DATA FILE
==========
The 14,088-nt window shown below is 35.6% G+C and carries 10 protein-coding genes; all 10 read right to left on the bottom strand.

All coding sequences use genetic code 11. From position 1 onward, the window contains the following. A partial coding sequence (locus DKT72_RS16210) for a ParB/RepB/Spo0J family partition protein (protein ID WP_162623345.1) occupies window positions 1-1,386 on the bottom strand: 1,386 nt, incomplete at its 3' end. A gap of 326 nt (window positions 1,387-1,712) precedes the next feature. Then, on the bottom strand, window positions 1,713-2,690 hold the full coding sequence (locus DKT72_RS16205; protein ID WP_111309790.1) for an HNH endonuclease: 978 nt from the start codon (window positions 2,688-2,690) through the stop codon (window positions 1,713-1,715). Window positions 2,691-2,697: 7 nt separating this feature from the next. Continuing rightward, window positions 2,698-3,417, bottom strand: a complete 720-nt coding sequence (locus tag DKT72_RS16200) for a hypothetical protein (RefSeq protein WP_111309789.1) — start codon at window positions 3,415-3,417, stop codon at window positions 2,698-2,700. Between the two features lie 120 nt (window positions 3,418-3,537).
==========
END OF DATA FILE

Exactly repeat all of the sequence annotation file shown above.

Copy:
The 14,088-nt window shown below is 35.6% G+C and carries 10 protein-coding genes; all 10 read right to left on the bottom strand.

All coding sequences use genetic code 11. From position 1 onward, the window contains the following. A partial coding sequence (locus DKT72_RS16210) for a ParB/RepB/Spo0J family partition protein (protein ID WP_162623345.1) occupies window positions 1-1,386 on the bottom strand: 1,386 nt, incomplete at its 3' end. A gap of 326 nt (window positions 1,387-1,712) precedes the next feature. Then, on the bottom strand, window positions 1,713-2,690 hold the full coding sequence (locus DKT72_RS16205; protein ID WP_111309790.1) for an HNH endonuclease: 978 nt from the start codon (window positions 2,688-2,690) through the stop codon (window positions 1,713-1,715). Window positions 2,691-2,697: 7 nt separating this feature from the next. Continuing rightward, window positions 2,698-3,417, bottom strand: a complete 720-nt coding sequence (locus tag DKT72_RS16200) for a hypothetical protein (RefSeq protein WP_111309789.1) — start codon at window positions 3,415-3,417, stop codon at window positions 2,698-2,700. Between the two features lie 120 nt (window positions 3,418-3,537).